Bottled Spirits by Pamela Kinney
By Pamela K. Kinney
The trapped souls always cry out loudest at night.
During the day, they chime soft, unless heavy winds shriek through the area. But night . . . night has its own set of rules for spirits locked away in bottles hung on the bottle tree.
Jessica threw back the blanket and tumbled out of bed. Though warmth blasted from the heater, she still felt cold. Goose bumps crept along her exposed skin like gophers sticking up their heads out of the ground. She snatched her fuzzy dressing gown off the chair by the bed and drew it on, cinching the belt tight. Barefoot, she padded over to the window, lifted the bottom of the curtain, and stared through the glass at the backyard.
Something had woken her up.
It was so dark outside, she couldn’t see a thing. She couldn’t hear anything either.
Must have been my imagination, or remnants of a nightmare. No more fried chicken at dinner for me.
Jessica turned away and climbed back into bed. She had to get up early to go to work.
A sound soft reached her ears. It grew louder, as if demanding that she listen. Torturous, angry, and chock-full of pain.
Free us. Why, why, did you imprison us? Listen, the night always makes our voices heard.
The voices rose until Jessica couldn’t stand it anymore and covered her ears with her hands. But they pushed their way through, between her fingers and into her ears. Their insisting haunted her, never leaving her alone even when she was asleep. It was always worse at night.
Ghosts aren’t real, right? Her father had told her that their ancestors believed in haints, as they called them: Southern Negro speech that gave spirits a more back-country twang. As if naming them so would tame the phantoms into nothing more than fodder for folklore.
So she had believed. Daddy had, too, at least until the end, of course.
Daddy had been a professor of anthropology at William and Mary University in the eighties and nineties. He had told her that as early as the ninth century, Central African people put out bottles to capture roaming spirits. In the morning they would either cork the bottle and throw it in the river, or let the sun burn up the spirit if it was evil. When the African people were captured and brought to the slave markets in the south, this belief along with many of their traditions and stories traveled with them. Bottle trees intertwined with all their folklore. That’s all they were, nothing more than made-up stories and traditions.
The last month of his life, though, Daddy had told her that he’d changed his mind. That spirits were real and they could be caught in the bottles. That spirits in the bottles in their own tree demanded their freedom. He kept saying that until his last breath.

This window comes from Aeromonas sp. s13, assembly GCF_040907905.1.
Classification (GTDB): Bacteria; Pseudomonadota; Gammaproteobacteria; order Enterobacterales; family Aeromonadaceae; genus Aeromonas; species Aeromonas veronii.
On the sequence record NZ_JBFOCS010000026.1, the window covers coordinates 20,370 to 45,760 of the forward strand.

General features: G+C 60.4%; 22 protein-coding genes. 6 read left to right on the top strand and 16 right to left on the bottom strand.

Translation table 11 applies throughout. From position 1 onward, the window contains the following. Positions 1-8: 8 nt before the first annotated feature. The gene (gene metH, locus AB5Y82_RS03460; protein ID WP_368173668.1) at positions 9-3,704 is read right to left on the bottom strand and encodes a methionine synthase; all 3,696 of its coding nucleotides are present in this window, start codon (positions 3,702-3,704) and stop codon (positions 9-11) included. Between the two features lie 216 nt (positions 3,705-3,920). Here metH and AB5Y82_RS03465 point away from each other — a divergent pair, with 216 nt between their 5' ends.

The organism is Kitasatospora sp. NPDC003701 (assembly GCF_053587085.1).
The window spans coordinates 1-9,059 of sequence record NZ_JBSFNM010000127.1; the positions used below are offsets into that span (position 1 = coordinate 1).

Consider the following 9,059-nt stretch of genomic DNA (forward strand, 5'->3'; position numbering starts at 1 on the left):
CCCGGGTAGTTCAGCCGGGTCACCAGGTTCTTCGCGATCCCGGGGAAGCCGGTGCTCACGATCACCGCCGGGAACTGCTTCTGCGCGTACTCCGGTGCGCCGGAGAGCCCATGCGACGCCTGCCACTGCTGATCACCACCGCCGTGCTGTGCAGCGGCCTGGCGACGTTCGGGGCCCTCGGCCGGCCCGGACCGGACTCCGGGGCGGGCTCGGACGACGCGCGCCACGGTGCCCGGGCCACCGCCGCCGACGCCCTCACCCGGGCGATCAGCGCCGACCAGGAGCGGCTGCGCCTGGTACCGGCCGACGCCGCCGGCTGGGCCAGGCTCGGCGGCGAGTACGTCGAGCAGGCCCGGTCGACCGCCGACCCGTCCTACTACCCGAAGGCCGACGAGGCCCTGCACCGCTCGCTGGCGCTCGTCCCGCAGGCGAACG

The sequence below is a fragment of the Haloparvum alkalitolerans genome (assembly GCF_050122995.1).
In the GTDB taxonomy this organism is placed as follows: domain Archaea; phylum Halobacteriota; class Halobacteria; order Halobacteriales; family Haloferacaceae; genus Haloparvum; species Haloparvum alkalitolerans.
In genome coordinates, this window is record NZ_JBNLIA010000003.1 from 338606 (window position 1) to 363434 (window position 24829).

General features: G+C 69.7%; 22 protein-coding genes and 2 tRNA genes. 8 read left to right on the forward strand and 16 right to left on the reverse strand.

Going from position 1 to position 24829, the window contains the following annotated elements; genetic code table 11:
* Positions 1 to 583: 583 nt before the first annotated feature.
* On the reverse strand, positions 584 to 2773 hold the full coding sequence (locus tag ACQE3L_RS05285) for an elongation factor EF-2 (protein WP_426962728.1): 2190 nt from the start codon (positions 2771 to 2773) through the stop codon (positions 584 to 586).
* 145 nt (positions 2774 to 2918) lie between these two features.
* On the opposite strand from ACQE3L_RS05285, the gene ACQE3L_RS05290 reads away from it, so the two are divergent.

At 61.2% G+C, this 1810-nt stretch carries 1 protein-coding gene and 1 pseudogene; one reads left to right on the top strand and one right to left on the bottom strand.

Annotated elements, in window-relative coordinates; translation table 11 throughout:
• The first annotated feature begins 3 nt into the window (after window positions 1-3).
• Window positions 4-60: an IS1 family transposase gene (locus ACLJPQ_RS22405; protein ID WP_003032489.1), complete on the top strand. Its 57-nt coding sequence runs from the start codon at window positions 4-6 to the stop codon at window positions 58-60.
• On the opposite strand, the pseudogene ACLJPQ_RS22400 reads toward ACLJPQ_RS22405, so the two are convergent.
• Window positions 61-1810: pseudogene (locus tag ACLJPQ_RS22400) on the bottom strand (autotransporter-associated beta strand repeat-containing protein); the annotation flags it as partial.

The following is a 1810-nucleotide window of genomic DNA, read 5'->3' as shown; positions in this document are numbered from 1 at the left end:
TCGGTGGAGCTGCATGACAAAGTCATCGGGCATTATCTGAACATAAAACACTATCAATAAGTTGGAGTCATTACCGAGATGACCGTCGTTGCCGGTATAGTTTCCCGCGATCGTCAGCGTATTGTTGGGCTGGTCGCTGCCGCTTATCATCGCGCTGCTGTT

Jessica told herself that Daddy had lost it. She knew ghosts did not exist.
Nowadays, thanks to those paranormal reality shows, people wanted ghosts to be real. They made the shows into modern versions of ghost tales around the campfire, so to speak. But she still didn’t believe in them. Never saw or heard one peep of anything paranormal.
The voices chimed in unison again. We’re real, Jessica. Your daddy’s here, too, trapped with us. Let us and him go.
“Shut up!” she screamed. “You are nothing but dreams.”
Your father said he’s going to switch your ass if you don’t set us free.
“My father never hit me once in his life,” she retorted.
Her father’s voice, deep like dark chocolate, filled her head. Maybe I should have. Then I wouldn’t be stuck in this bottle at the top of the tree in the garden, like some memory you won’t let go.
After that, the voices let her be and she forced herself back to sleep, even if an unsettling one. One filled with dreams. When she awoke to the insistent screaming of the alarm clock on her bedstead the next morning, sleep still befuddled her eyes and mind. She toppled out of bed like a blind person, avoiding pieces of furniture in her bedroom as she stumbled to the bathroom for a shower.
No voices filled her ears with chatter; with the dawn they had nothing to say.
Jessica sat at her desk at work, trying to keep her mind on her assignments for the day. It was hard, though. Her nightmares had been getting worse for the past couple of weeks. Voices of angry people, one of them her own father as of last night, and even her nana’s, had crowded their way into her head. Strange, she couldn’t remember any of the dreams. Just the voices.
God, I need a painkiller or two. Her head pounded like little men pickaxing her brain.
“Can’t work, Ms. Pointer?”
Jessica looked up and saw her boss standing over her like some god of vengeance. His face revealed busy brows squirming like fuzzy caterpillars over icy blue eyes, a fat blob of a nose, and a slashed mouth that always looked like he’d swallowed sour lemons.
God, she hated John Franks. A pure asshole among assholes. He would have been a good plantation overseer, whip in hand. He wielded it pretty well at work. No one said it out loud of course, but they all hated the man.
The pressure in her head grew worse.
A voice whispered in her ear. Tell his ass off.
Hell yeah! She stood.
“That’s right, I can’t work. How can anybody work with you standing over them?”
The brows wiggled wilder.
“Think I bring down your work ethic, Ms. Pointer?”
“You said it, not me, Mr. Franks.”
The fuzzy caterpillars reared up in shock. “Well, then, you can just clear out your desk and go. If you can’t handle me as your boss, then I guess you can’t handle this job, either.”
“Are you firing me?”
Several voices chimed in. Bastard! How dare he fire you?
The fuzzy caterpillars danced like mad now.
“You should have thought of that before you shot off your mouth.”
Heart pounding as hard as her headache, she realized he was firing her. That she had dared to smart-mouth him. What the hell is the matter with me? In these economic times, jobs were hard to come by and one didn’t try to get oneself fired.
Hands shaking, she gathered her belongings and stumbled out of the office, avoiding even a look at her coworkers. No doubt they were glad they hadn’t done such a stupid thing.
She arrived home twenty minutes later. The house was silent. No voices broke the air.
Maybe I should get a cat or a dog. No wonder I hear voices, living here all alone.
How stupid. Like she could really afford to feed some animal now that she no longer had a job. Jessica tossed her purse and coat on the couch and thumped down in a chair. Tears formed at her eyes.